Russia’s invasion of Ukraine is shaping up to be a testbed for technologies like data science and artificial intelligence – be it for evil or good
With the Ukraine warfare raging on, Big Tech companies have now openly joined in. While Microsoft is providing cyber security assistance to Ukraine, Apple has removed the Russian state new channels from its app store. Google has disabled the Live traffic layer, in addition to Google Maps information on how busy restaurants and stores are. Facebook owner Meta has blocked state-run media accounts like Russia Today on both Facebook and Instagram in the EU, the UK and Ukraine. Twitter has also taken down Russian state-run media accounts in EU and Ukraine and blocked ads both in Ukraine and Russia.
Moreover, Apple has disabled live traffic and live incident data from Apple Maps in Ukraine in a bid to safeguard the resident population’s locations, apart from removing Russian state-led news outlets RT News and Sputnik News from its App Store globally – except for those accessing the store in Russia. Russians are also currently unable to use Apple Pay as the bank that facilitates the transactions in the nation – VTB – has been hit with strict economic sanctions.
This war is a testbed for technology
A slew of data science and artificial intelligence (AI) technologies are being used in the frontlines of this conflict that is causing untold misery to millions and hurting the world economy that was poised for a post-pandemic rebound. The use of technology had actually started even before the tanks had begun to roll in. There are four ways in which data science and artificial intelligence (AI) are being used in the Ukraine war:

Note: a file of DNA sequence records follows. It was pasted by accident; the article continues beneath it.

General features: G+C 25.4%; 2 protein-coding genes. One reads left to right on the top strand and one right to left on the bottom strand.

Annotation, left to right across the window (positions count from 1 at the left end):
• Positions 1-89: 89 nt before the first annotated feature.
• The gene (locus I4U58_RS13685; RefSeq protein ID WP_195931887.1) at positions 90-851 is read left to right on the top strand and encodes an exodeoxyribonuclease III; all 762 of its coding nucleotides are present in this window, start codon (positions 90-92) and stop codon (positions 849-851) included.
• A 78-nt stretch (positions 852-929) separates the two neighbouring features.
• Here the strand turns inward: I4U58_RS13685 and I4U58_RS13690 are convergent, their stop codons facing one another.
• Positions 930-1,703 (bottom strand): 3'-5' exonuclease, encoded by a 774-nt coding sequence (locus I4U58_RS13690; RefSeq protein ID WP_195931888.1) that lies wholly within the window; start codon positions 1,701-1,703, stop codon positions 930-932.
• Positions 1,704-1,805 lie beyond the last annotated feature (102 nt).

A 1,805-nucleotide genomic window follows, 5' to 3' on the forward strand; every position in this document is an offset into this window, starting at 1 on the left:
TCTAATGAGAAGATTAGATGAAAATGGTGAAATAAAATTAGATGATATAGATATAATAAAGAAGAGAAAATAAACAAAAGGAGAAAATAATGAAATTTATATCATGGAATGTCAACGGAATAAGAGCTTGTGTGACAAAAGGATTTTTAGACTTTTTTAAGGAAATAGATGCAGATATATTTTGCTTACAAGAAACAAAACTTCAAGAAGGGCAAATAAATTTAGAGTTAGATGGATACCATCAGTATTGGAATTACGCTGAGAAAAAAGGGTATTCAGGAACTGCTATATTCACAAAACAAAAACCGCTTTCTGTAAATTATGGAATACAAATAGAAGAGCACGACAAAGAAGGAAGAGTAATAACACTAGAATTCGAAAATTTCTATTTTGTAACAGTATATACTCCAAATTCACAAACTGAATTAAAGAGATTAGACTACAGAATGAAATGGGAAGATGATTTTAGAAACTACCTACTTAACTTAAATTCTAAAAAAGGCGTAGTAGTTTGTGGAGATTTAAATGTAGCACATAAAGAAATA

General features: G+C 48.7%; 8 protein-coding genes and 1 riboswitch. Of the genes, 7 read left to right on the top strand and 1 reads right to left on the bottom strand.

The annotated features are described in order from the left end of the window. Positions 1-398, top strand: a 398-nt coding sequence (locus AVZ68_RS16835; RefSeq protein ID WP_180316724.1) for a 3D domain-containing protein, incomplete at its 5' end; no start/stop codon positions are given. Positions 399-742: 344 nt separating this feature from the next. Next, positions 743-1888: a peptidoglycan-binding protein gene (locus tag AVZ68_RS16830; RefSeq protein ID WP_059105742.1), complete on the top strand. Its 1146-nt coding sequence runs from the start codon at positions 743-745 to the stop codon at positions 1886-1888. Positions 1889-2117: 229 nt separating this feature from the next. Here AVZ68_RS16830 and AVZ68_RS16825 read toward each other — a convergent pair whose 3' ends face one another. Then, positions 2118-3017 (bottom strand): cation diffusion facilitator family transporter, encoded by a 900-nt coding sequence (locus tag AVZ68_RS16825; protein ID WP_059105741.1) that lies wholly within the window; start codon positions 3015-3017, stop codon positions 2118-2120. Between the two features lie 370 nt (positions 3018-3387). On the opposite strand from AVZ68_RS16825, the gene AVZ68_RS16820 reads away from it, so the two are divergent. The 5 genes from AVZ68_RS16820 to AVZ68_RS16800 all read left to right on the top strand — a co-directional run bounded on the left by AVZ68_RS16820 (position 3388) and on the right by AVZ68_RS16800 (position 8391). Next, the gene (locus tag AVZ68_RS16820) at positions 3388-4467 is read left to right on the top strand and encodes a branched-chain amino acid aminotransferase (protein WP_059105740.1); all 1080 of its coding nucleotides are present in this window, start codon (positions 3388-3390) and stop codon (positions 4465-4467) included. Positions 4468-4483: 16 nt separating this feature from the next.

- for analysing troop movements from satellite imagery – the most obvious,
- facial recognition to identify combatants and refugees without papers, and to reunite families,
- cyber-attacks on each other’s information technology, finance, and banking infrastructure, and
- AI enabled autonomous weapons systems to target and kill without human intervention – the most undesirable use of all.
Microsoft joins in cyber defence
Several hours before the launch of missiles or movement of tanks on February 24, Microsoft’s Threat Intelligence Center (MSTIC) detected a new round of offensive and destructive cyberattacks directed against Ukraine’s digital infrastructure. They immediately informed the Ukrainian government about the situation, including identification of the use of a new malware package (denominated FoxBlade), and provided technical advice on steps to thwart the malware.
Within three hours of this discovery, signatures to detect this new exploit had been written and added to Microsoft’s Defender anti-malware service, helping to defend against this new threat. More recently, the company has provided threat intelligence and defensive suggestions to Ukrainian officials regarding attacks on a range of targets, including Ukrainian military institutions and manufacturers and several other Ukrainian government agencies. This work is ongoing.
An Open-Source war